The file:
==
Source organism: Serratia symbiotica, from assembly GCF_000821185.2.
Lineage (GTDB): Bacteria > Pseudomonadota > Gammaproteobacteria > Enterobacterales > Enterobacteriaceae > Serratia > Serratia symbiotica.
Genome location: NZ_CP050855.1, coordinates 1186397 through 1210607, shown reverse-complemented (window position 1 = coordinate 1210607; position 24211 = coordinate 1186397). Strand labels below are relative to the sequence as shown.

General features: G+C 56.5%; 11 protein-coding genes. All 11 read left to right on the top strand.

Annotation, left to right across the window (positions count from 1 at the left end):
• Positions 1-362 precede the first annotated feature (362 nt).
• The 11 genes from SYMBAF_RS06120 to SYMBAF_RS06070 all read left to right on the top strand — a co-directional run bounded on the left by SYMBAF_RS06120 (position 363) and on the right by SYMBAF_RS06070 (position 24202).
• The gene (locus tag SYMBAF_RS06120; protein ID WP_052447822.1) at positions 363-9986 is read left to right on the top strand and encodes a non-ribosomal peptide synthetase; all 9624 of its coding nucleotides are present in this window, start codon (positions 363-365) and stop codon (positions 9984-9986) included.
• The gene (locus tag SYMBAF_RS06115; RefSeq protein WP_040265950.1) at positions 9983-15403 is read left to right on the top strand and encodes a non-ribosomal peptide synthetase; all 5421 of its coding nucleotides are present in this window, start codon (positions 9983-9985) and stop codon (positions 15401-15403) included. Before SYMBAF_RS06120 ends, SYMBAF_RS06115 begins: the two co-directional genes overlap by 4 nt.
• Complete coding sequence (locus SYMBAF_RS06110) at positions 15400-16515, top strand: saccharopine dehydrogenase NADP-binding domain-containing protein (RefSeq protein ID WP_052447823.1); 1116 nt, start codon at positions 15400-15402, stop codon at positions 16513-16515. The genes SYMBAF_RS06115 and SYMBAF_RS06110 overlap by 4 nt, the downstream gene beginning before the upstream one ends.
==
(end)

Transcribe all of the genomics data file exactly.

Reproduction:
Source organism: Serratia symbiotica, from assembly GCF_000821185.2.
Lineage (GTDB): Bacteria > Pseudomonadota > Gammaproteobacteria > Enterobacterales > Enterobacteriaceae > Serratia > Serratia symbiotica.
Genome location: NZ_CP050855.1, coordinates 1186397 through 1210607, shown reverse-complemented (window position 1 = coordinate 1210607; position 24211 = coordinate 1186397). Strand labels below are relative to the sequence as shown.

General features: G+C 56.5%; 11 protein-coding genes. All 11 read left to right on the top strand.

Annotation, left to right across the window (positions count from 1 at the left end):
• Positions 1-362 precede the first annotated feature (362 nt).
• The 11 genes from SYMBAF_RS06120 to SYMBAF_RS06070 all read left to right on the top strand — a co-directional run bounded on the left by SYMBAF_RS06120 (position 363) and on the right by SYMBAF_RS06070 (position 24202).
• The gene (locus tag SYMBAF_RS06120; protein ID WP_052447822.1) at positions 363-9986 is read left to right on the top strand and encodes a non-ribosomal peptide synthetase; all 9624 of its coding nucleotides are present in this window, start codon (positions 363-365) and stop codon (positions 9984-9986) included.
• The gene (locus tag SYMBAF_RS06115; RefSeq protein WP_040265950.1) at positions 9983-15403 is read left to right on the top strand and encodes a non-ribosomal peptide synthetase; all 5421 of its coding nucleotides are present in this window, start codon (positions 9983-9985) and stop codon (positions 15401-15403) included. Before SYMBAF_RS06120 ends, SYMBAF_RS06115 begins: the two co-directional genes overlap by 4 nt.
• Complete coding sequence (locus SYMBAF_RS06110) at positions 15400-16515, top strand: saccharopine dehydrogenase NADP-binding domain-containing protein (RefSeq protein ID WP_052447823.1); 1116 nt, start codon at positions 15400-15402, stop codon at positions 16513-16515. The genes SYMBAF_RS06115 and SYMBAF_RS06110 overlap by 4 nt, the downstream gene beginning before the upstream one ends.